Saturday, May 24, 2008

OpenDocument for University

Let me begin with good news, especially for myself: I'm done with university exams. Recently finished the last exams towards the M.SC, and now I feel the freedom back in my life. And since we talk about freedom, why not discuss free software?
Even though there are no more exams, there is this tiny little thing called "final project". As i might have mentioned before, it has something to do with email spam. Although it's quite late to start working on the project at this time of the academic year, I'm quite optimistic I'll manage to finish it on time. In the mean while, my partner and I are discussing with our project client (which is a Prof. in the department) about the contents of the project, in order to assemble a PDR which is agreed on everybody. Since we are good students for computer science, we'd picked the right tools for the job: OpenOffice writer and OpenOffice draw. This is not the first time we deliver documents in ODT format, but it is certainly the most comprehensive usage done. This perhaps won't sound as a big thing, but at our university, it is. I don't know much lecturers the would support these formats. Most still use MS Office, and might even force students to work with it as well. My intent is to base the entire project development with FLOSS, and become an evangelist in our department.
My original thought was way to advanced for our project mentor: we would do the entire research part of the project, and major parts of the development, and the community would assist us developing the rest of the project. This way, the final product would be far more polished and could be ready for real world use (as well as academia). I thought this could work, as I saw it worked for GNOME Do. But our mentor said he couldn't be sure we would do our part. I don't think he ever heard of Launchpad or Sourceforge for project management and tracking. Shame. Well, perhaps we cannot be too evangelist.
But we did make one small step for men.

8800GT TV Out solution

As you may already know, I recently bought a new PC. My new and cool PC is powered by Nvidia's Geforce 8800GT chipset based graphics card. When doing the market research about which graphics card to buy, I read comparisons, benchmarks and relied upon other people experience, thinking "Hey, I have a good experience with Nvidia, this looks like the best buy". Well, I learned that while all of this is important, it's even more important to look for known problems. Especially of other people using the same features you are planning to use.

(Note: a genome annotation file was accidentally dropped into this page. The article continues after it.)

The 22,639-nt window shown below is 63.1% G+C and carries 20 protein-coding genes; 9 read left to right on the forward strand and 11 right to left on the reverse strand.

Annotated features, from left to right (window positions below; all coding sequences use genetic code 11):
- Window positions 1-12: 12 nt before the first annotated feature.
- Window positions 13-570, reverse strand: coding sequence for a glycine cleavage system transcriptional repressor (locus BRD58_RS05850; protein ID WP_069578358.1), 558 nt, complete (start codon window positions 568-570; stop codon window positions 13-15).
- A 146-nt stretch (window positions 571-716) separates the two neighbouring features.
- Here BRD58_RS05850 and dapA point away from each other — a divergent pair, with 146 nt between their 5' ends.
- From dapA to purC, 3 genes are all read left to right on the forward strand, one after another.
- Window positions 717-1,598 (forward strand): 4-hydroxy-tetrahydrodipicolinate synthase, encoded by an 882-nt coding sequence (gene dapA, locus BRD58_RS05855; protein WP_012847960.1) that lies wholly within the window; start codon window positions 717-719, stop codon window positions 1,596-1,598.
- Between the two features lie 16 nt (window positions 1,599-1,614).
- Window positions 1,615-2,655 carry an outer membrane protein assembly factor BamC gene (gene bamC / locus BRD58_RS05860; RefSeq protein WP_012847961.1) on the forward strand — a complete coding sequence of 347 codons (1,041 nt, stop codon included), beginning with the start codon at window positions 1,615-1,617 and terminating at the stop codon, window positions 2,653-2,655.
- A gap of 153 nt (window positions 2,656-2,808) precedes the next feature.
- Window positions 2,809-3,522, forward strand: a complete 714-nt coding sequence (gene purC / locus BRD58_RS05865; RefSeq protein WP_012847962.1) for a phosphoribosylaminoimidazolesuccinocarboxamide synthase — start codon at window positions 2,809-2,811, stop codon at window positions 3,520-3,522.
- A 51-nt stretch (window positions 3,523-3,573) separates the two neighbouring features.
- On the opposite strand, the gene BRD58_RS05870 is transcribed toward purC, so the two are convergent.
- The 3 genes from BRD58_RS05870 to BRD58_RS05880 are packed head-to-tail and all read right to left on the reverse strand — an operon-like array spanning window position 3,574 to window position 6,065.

A simple web search shows many people are having many problems connecting these cards to their TVs. The two problems I'm aware of
  • DVI-to-HDMI would pass audio signal, even though there is no audio output. This would prevent the TV from playing sound coming over other cables (such as RCA).
  • S-Video won't detect your TV, which forces you to use component or composite connections for CRTs. This sucks.
As for the later, I just found a solution. The easiest solution is to use Linux, and configure xorg.conf on your own (heard there's a wizard for configuring that, I should check that out). This would allow you to define your exact parameters for the connection: S-Video using PAL-B (Israel), and 1024x768 60Hz (written as 1024x768_60) should do the work.
If you insist using Windows, I can dispense some advice, assuming you use XP (don't have Vista, don't want to). The problem arises from the drivers (forceware) and Nvidia's control panel. It seems that the new control panel assumes you want your TV to be auto-detected, and if the auto-detection fails, you won't get any other option. Moreover, even if the control panel's wizard thinks it has detected your TV, but it actually fails, you are stuck. The most common phenomena is the TV screen flickers for a second or so with your desktop, and than returns to it's blue state. In the mean while, the driver is sure that everything works perfectly, so no further configuration is allowed. This is where most of the forum threads in the Internet says "replace the 8800GT with something else". And then I found this very helpful lead. Basically, it suggests to get back the classic Nvidia control panel, and try to configure stuff there, as the rest of his advice, it didn't help me. So i found this help site that explains how to do that. After changing the value of ContextUIPolicy to 3, I got the classic control panel. Now, I could use the wizard that says "My display is not in the list" and then turn on the "'Rigorous Display Detection". Finally, the TV connection wizard allowed me to use other settings then "Auto Detect", so I could choose "S-Video". After doing so, my TV came to life, and started to display my desktop as "Monitor 2". Some final tweaks were required, such as setting the region to "PAL/B" (otherwise, screen flicker would occur in Israel and western Europe) and setting the resolution, and that's it! Notice that the lead I found only managed to get B/W picture, while I managed to get full color.
Hope this guide saved someone from deep frustration, and happy TV watching everyone.